In Memoriam: Irene Hirano Inouye

On April 7, U.S.-Japan Council president Irene Hirano Inouye passed away at the age of 71. In 2019, she received the Japan-America Society’s highest honor, the Sun & Star Legacy Award, for her many contributions to strengthening the U.S.-Japan relationship. Her North Texas connections also include an Honorary Degree of Doctor of Humane Letters from Southern Methodist University in 2015.

When she received the honorary degree from SMU, the Tower Center hosted a symposium titled “Celebrating the American Experience and U.S.-Japan Relations: Irene Hirano Inouye, Her Life, Works and Achievement,” which highlighted her accomplishments in bringing awareness to the Japanese-American community and championing the bilateral partnership between Japan and the U.S. Hiroki Takeuchi, who is a JASDFW friend, Associate Professor of Political Science at SMU, and Director of the Tower Center’s Sun and Star Program on Japan and East Asia, commented “In the symposium, she reminded me that thanks to the tremendous efforts–sometimes painful–of the Japanese Americans, the Japanese living in the United States now can live with peace of mind.”

She was born in 1948 in Los Angeles, where she became a community leader at an early age. A graduate of the University of Southern California, where she also earned her master’s degree, Inouye Hirano was executive director at the T.H.E. Center for Women for 13 years before becoming the president and founding CEO of the Japanese American National Museum (JANM), where she served for 20 years. In 2008, she became the founding president of the U.S.-Japan Council (USJC), a non-profit educational organization which develops and connects global leaders to create a stronger U.S.-Japan relationship.

Through USJC, Hirano Inouye also administered the TOMODACHI Initiative, a public-private partnership with the U.S. Embassy in Tokyo and the government of Japan that invests in young Japanese and Americans through educational and cultural exchanges and leadership programs. The TOMODACHI Initiative supported three groups of students which attended the 2012 Japan-America Grassroots Summit in North Texas and the Initiative was a long-time funder of the Dallas-Sendai Young Ambassadors Program. John Stich, a former JASDFW board member, board president, and Honorary Consul of Japan in Dallas, shared that “(Irene) had many friends in Texas and she will be missed.”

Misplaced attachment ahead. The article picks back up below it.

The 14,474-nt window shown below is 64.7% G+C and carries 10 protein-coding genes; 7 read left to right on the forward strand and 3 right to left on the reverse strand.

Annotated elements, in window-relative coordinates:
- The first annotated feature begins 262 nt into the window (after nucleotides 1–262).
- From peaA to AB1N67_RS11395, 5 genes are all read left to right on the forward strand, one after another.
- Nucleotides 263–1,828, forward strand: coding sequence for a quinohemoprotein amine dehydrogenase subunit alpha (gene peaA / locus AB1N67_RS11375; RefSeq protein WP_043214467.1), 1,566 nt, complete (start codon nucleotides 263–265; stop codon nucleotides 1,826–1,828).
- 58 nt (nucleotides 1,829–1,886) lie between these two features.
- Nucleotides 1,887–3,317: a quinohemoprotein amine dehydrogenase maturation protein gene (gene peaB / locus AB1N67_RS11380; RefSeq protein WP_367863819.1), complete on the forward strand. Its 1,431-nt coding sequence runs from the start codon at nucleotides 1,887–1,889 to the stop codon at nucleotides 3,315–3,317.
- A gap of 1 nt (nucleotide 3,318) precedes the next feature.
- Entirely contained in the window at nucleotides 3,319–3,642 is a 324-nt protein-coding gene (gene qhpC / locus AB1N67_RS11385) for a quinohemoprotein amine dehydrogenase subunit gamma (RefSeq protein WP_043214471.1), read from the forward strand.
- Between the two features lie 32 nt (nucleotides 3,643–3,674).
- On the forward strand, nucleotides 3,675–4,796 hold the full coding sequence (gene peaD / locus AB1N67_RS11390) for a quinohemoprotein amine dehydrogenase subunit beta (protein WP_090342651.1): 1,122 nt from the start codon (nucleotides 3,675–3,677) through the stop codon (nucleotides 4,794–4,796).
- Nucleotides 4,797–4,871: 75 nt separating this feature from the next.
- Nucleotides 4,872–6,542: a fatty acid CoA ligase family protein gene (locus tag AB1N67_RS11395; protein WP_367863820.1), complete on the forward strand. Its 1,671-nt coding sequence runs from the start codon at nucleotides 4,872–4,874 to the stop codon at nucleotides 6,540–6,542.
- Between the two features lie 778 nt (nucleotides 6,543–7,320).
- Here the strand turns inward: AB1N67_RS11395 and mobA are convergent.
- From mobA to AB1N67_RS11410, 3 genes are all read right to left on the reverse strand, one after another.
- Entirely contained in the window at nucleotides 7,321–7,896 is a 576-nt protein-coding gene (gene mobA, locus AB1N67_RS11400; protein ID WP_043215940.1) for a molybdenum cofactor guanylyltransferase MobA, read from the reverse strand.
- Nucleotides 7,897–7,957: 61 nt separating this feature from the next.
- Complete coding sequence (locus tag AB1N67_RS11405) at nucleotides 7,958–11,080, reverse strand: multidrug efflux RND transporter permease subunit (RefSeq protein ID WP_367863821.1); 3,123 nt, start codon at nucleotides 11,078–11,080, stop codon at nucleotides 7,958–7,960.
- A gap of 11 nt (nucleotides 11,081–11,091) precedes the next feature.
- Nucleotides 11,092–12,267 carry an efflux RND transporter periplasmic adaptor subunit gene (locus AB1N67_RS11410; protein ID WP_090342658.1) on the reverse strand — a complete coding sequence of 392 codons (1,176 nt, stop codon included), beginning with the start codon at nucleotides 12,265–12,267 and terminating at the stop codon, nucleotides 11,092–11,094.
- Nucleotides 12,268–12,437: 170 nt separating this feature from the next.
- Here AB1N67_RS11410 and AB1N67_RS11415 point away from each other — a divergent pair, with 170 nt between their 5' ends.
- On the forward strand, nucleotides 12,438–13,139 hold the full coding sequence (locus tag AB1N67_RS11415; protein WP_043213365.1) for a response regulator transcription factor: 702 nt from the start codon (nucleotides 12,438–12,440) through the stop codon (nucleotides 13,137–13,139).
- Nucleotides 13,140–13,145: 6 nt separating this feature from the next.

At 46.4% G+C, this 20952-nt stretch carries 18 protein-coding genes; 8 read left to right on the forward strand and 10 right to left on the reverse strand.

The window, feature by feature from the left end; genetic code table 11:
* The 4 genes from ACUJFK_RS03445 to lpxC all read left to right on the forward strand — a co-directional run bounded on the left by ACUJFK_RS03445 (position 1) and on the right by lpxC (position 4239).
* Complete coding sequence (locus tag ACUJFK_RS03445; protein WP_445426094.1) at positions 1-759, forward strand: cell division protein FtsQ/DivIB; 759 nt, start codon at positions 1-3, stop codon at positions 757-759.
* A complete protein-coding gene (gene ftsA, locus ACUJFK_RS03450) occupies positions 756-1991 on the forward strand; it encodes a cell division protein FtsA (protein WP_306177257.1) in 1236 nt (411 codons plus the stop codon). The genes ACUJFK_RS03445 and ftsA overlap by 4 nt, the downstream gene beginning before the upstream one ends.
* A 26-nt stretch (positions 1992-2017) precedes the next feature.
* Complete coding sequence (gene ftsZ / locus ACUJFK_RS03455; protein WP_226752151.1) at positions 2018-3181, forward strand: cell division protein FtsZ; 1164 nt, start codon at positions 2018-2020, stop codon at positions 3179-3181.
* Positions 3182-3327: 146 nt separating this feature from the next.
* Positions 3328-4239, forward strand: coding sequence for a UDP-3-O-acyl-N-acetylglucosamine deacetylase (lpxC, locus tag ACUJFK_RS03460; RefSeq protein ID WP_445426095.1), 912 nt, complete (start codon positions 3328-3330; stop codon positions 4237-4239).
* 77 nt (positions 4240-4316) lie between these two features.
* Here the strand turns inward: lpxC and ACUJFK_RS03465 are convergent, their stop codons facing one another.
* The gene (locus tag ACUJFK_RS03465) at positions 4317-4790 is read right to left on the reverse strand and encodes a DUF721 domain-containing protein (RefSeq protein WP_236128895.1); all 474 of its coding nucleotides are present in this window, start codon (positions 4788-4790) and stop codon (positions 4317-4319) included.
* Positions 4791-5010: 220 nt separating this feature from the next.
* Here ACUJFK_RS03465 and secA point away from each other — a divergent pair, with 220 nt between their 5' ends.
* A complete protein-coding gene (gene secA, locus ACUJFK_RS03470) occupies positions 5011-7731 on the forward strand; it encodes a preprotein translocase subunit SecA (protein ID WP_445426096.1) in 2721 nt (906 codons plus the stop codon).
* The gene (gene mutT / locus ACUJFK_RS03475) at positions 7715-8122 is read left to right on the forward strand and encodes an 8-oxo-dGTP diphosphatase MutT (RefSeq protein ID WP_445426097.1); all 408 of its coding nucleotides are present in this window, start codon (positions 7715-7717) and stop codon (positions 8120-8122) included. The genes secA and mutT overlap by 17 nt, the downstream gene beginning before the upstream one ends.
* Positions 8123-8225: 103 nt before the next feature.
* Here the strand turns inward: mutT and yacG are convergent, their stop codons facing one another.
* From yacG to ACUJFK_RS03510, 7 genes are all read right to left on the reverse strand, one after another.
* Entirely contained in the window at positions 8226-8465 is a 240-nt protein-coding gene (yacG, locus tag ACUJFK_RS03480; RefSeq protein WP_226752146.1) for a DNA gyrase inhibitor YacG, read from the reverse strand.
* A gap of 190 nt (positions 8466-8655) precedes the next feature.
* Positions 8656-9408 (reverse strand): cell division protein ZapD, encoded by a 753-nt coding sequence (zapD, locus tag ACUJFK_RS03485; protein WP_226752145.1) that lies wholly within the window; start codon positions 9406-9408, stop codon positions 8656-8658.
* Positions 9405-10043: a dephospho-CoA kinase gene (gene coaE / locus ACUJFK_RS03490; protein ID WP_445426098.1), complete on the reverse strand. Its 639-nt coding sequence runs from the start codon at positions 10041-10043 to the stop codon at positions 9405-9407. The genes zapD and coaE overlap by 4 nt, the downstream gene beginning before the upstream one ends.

In addition to her leadership of USJC, her professional and community activities included serving as Chair and Trustee, Ford Foundation; Chair and Trustee, Kresge Foundation; Chair, Smithsonian Institution Asian Pacific American Center;  Chair of the Advisory Board, Terasaki Center for Japanese Studies, University of California at Los Angeles; Trustee, Washington Center; Trustee, Independent Sector, and member, American Academy of Arts and Sciences; member of the Advisory Board, Center on Philanthropy & Public Policy, Price School of Public Policy, University of Southern California; Chair, Board of Directors of the American Association of Museums; Board Member, National Trust for Historic Preservation; Member, National Board Smithsonian Institution; member, Toyota Corporation’s Diversity Advisory Board; member, Business Advisory Board of Sodexho Corporation; President’s Committee on the Arts and Humanities by Presidential appointment; and Chair, California Commission on the Status of Women.

To see a video about her life, presented at the 2019 Sun & Star Legacy Award Dinner, please visit here.

To see a highlight video of the 2019 Sun & Star Legacy Award Dinner, please visit here.

To see photos from the 2019 Sun & Star Legacy Award Dinner, please visit here.


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